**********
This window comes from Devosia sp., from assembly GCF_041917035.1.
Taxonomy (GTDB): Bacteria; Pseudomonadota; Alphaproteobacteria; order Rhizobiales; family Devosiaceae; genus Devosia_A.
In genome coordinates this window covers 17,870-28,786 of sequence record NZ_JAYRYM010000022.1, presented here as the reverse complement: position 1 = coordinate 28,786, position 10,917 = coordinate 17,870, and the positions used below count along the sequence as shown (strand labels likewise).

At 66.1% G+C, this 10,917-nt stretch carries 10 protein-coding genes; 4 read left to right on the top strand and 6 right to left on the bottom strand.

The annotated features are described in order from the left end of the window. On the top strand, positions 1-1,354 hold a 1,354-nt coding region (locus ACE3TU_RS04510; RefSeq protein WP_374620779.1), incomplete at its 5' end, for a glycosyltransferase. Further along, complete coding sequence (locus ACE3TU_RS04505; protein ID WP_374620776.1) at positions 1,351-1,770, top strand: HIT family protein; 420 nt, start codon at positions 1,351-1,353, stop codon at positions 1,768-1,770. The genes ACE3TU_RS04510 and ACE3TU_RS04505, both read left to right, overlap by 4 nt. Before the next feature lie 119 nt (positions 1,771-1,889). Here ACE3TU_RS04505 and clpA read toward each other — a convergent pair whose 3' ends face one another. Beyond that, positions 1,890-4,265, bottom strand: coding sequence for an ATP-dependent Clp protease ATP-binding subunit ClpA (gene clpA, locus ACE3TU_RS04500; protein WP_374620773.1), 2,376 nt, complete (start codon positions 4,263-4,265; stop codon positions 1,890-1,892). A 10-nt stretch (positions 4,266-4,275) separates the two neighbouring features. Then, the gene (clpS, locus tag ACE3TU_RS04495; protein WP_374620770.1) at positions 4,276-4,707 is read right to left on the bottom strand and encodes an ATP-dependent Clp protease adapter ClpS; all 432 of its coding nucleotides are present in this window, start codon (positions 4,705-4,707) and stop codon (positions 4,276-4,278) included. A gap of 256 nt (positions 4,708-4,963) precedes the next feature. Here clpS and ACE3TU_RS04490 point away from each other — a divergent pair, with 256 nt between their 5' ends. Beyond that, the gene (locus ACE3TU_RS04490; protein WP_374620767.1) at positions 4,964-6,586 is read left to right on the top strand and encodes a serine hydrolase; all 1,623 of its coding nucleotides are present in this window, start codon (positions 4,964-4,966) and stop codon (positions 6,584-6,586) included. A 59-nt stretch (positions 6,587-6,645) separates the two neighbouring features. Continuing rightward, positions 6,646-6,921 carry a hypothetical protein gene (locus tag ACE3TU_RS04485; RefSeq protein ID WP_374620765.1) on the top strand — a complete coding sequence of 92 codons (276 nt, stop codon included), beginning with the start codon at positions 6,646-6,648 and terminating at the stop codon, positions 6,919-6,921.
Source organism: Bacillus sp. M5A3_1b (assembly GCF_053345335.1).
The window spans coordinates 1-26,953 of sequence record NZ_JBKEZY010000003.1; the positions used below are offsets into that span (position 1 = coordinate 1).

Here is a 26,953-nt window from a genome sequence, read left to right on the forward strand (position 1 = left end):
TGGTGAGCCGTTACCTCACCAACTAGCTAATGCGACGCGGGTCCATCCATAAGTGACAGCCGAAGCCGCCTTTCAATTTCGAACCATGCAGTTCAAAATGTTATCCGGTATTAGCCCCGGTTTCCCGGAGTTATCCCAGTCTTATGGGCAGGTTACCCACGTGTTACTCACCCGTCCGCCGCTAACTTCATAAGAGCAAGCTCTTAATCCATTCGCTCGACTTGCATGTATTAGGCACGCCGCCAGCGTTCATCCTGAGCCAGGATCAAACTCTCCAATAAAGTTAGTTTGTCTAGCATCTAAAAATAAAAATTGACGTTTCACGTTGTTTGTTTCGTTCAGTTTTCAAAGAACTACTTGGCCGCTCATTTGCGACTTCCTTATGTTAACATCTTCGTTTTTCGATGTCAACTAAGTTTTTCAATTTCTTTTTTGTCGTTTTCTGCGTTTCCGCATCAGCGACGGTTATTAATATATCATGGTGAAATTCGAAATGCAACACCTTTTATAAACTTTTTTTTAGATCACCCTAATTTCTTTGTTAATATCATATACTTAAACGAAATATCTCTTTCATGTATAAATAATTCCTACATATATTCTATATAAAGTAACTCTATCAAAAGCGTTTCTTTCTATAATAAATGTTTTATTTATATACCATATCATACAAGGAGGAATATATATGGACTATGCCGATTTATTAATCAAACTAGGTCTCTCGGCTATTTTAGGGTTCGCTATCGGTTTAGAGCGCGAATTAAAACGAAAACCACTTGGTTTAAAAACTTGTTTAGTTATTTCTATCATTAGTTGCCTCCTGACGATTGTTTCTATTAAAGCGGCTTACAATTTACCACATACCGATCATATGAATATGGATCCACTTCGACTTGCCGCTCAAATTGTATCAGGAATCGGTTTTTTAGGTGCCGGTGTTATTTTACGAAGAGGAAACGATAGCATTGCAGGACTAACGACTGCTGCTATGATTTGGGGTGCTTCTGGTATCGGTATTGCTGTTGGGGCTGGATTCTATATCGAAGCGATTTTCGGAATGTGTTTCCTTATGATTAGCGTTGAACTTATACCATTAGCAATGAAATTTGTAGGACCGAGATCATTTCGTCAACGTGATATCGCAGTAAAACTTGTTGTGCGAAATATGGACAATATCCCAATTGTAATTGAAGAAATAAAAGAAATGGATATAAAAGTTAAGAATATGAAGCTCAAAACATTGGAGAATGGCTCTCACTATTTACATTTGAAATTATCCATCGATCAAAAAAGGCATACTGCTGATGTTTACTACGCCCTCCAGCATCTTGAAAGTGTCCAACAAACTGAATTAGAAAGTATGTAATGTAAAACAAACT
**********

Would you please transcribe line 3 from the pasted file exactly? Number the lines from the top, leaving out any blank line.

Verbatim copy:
In genome coordinates this window covers 17,870-28,786 of sequence record NZ_JAYRYM010000022.1, presented here as the reverse complement: position 1 = coordinate 28,786, position 10,917 = coordinate 17,870, and the positions used below count along the sequence as shown (strand labels likewise).